Phillips Brooks (1835-1893) American clergyman, hymnist
Daily Thoughts from Phillips Brooks (1893)
Added on 10-Aug-16 | Last updated 10-Aug-16
Link to this post | No comments
Topics: , , , , , , , ,
More quotes by Brooks, Phillips

[T.E. Lawrence] is one of those great men for whom one feels intensely sorry because he was nothing but a great man.

Aldous Huxley (1894-1963) English novelist, essayist and critic
Letter to Virginia Ocampo (12 Dec 1946)
Added on 4-Nov-15 | Last updated 4-Nov-15
Link to this post | No comments
Topics: , , , ,
More quotes by Huxley, Aldous

It has not yet been recorded that any human being has gained a very large or permanent contentment from meditation upon the fact that he is better off than others.

Sinclair Lewis (1885-1951) American novelist, playwright
Main Street (1920)
Added on 15-Sep-15 | Last updated 15-Sep-15
Link to this post | No comments
Topics: , , , ,
More quotes by Lewis, Sinclair

Happiness is not achieved by the conscious pursuit of happiness; it is generally the by-product of other activities.

Aldous Huxley (1894-1963) English novelist, essayist and critic
Vedanta for the Western World, “Distractions I” (1954)
Added on 10-Dec-14 | Last updated 10-Dec-14
Link to this post | No comments
Topics: , , ,
More quotes by Huxley, Aldous

Gentleness is everywhere in daily life, a sign that faith rules through ordinary things: through cooking and small talk, through storytelling, making love, fishing, tending animals and sweet corn and flowers, through sports, music and books, raising kids — all the places where the gravy soaks in and grace shines through.

Garrison Keillor (b. 1942) American entertainer, author
“The Meaning of Life,” We Are Still Married (1989)
Added on 13-Nov-14 | Last updated 13-Nov-14
Link to this post | No comments
Topics: , , , , ,
More quotes by Keillor, Garrison

CAESAR: Let me have men about me that are fat;
Sleek-headed men and such as sleep o’ nights:
Yon Cassius has a lean and hungry look;
He thinks too much; such men are dangerous.

William Shakespeare (1564-1616) English dramatist and poet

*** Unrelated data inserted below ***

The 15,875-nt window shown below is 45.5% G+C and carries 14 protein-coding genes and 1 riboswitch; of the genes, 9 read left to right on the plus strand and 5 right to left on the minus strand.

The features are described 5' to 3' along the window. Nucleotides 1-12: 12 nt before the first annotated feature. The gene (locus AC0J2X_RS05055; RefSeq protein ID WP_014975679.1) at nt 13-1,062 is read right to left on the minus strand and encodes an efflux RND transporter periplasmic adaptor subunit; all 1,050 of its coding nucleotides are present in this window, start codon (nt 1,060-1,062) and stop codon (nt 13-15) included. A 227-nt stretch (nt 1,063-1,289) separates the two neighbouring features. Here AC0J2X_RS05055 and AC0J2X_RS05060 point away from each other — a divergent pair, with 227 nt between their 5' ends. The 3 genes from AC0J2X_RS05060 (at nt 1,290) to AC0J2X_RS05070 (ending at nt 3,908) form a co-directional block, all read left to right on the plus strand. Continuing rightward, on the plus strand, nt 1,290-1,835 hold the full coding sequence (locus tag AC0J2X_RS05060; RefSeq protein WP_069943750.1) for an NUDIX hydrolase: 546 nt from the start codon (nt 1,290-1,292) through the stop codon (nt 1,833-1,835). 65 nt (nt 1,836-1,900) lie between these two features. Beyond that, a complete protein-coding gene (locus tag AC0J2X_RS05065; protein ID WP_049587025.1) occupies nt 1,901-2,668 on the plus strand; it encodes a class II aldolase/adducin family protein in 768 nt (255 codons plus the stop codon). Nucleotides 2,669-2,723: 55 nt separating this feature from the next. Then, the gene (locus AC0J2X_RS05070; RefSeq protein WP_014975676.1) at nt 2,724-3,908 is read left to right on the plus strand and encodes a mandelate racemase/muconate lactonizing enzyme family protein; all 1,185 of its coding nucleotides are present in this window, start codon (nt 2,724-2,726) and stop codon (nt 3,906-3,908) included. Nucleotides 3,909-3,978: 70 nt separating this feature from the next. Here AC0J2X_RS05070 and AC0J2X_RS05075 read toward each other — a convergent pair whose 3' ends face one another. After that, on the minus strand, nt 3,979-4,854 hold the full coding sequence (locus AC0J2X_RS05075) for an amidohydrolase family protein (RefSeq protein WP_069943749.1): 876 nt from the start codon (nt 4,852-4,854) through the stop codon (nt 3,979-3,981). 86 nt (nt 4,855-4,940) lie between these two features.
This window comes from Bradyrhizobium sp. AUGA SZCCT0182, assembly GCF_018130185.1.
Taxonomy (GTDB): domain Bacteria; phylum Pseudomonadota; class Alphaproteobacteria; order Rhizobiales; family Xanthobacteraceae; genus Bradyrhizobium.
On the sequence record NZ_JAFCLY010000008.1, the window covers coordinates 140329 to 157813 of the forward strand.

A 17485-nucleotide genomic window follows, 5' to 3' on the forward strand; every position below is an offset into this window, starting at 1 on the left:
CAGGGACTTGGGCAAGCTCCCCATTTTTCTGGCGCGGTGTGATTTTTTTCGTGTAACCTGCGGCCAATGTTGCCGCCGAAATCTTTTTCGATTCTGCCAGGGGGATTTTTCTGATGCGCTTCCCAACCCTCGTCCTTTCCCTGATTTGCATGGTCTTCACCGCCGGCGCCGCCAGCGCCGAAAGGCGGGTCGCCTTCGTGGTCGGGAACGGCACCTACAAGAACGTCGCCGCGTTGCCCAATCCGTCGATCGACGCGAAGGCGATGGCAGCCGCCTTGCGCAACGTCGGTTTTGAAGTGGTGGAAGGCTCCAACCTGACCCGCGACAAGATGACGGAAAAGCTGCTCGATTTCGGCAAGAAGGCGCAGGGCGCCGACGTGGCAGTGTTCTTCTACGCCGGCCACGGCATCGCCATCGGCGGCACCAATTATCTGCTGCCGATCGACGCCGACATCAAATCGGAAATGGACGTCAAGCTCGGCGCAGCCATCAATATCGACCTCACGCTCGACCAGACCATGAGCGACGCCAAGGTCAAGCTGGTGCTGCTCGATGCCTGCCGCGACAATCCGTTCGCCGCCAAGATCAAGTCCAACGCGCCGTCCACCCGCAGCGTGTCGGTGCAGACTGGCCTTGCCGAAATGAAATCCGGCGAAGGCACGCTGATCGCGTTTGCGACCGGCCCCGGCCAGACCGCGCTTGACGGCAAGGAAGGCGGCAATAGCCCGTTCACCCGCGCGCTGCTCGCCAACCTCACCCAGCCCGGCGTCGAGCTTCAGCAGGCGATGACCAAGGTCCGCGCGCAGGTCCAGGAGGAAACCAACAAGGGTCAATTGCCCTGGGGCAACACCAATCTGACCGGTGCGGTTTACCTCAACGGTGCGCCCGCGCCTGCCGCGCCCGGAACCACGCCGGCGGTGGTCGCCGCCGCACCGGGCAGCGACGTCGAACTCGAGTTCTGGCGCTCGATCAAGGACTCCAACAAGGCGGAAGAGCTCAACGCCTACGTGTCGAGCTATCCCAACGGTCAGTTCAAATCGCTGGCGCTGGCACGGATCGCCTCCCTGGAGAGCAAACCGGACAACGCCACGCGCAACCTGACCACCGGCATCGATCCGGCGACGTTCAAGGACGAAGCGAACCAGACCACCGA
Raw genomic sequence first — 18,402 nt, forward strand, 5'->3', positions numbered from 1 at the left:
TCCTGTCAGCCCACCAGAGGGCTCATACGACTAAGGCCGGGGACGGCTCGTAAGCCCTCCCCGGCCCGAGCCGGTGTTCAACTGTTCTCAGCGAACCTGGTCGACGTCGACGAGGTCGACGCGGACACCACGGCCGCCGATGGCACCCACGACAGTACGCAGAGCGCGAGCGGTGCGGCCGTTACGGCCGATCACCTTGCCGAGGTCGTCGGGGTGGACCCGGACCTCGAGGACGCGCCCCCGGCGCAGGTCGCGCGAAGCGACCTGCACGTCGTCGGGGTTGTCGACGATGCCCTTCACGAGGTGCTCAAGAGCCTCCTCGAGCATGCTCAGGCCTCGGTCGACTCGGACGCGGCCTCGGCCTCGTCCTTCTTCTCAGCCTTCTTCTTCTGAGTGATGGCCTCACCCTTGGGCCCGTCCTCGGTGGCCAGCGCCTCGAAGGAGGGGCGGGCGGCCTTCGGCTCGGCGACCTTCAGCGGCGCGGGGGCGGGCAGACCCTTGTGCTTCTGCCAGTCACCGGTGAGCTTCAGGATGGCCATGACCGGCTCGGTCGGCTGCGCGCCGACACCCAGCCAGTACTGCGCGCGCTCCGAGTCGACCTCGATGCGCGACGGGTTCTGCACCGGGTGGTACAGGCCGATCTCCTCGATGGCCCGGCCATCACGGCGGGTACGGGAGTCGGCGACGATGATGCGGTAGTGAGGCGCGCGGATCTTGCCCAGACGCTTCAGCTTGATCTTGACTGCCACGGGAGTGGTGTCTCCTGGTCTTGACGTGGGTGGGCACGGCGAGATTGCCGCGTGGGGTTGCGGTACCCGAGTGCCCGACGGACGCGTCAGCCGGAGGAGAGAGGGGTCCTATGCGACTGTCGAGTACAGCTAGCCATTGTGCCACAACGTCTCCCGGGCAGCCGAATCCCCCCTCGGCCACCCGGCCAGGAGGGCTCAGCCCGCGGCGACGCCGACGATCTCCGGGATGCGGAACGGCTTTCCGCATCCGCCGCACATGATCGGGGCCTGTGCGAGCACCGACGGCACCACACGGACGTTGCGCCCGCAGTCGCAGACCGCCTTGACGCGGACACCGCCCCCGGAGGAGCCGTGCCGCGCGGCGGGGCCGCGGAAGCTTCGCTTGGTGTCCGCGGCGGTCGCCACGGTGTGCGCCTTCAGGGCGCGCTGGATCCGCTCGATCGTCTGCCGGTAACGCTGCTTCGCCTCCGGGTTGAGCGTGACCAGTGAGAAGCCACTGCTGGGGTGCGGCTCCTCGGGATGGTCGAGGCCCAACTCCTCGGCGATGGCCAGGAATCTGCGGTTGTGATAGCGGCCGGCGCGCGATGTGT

Julius Caesar, Act 1, sc. 2, l. 192 (1599)

See Plutarch.
Added on 11-Feb-14 | Last updated 11-Feb-14
Link to this post | No comments
Topics: , , ,
More quotes by Shakespeare, William

A man cannot be comfortable without his own approval.

Mark Twain (1835-1910) American writer [pseud. of Samuel Clemens]
“What Is Man?” (1906)
Added on 6-Mar-13 | Last updated 26-Jan-19
Link to this post | No comments
Topics: , , , , , ,
More quotes by Twain, Mark

The better part of happiness is to wish to be what you are.

Desiderius Erasmus (1465-1536) Dutch humanist philosopher and scholar
The Praise of Folly, ch. 10 (1509) [tr. Hudson (1941)]
Added on 3-Mar-11 | Last updated 12-Jul-16
Link to this post | No comments
Topics: , , , , ,
More quotes by Erasmus, Desiderius

His was a life which lacked, perhaps, the sublimer emotions which raised Man to the level of the gods, but it was undeniably an extremely happy one. He never experienced the thrill of ambition fulfilled, but, on the other hand, he never knew the agony of ambition frustrated. His name, when he died, would not live for ever in England’s annals; he was spared the pain of worrying about this by the fact that he had no desire to live for ever in England’s annals. He was possibly as nearly contented a human being can be in this century of alarms and excursions.

P. G. Wodehouse (1881-1975) Anglo-American humorist, playwright and lyricist [Pelham Grenville Wodehouse]
Something Fresh (1915)
Added on 1-Jun-09 | Last updated 5-Sep-19
Link to this post | No comments
Topics: , , ,
More quotes by Wodehouse, P. G.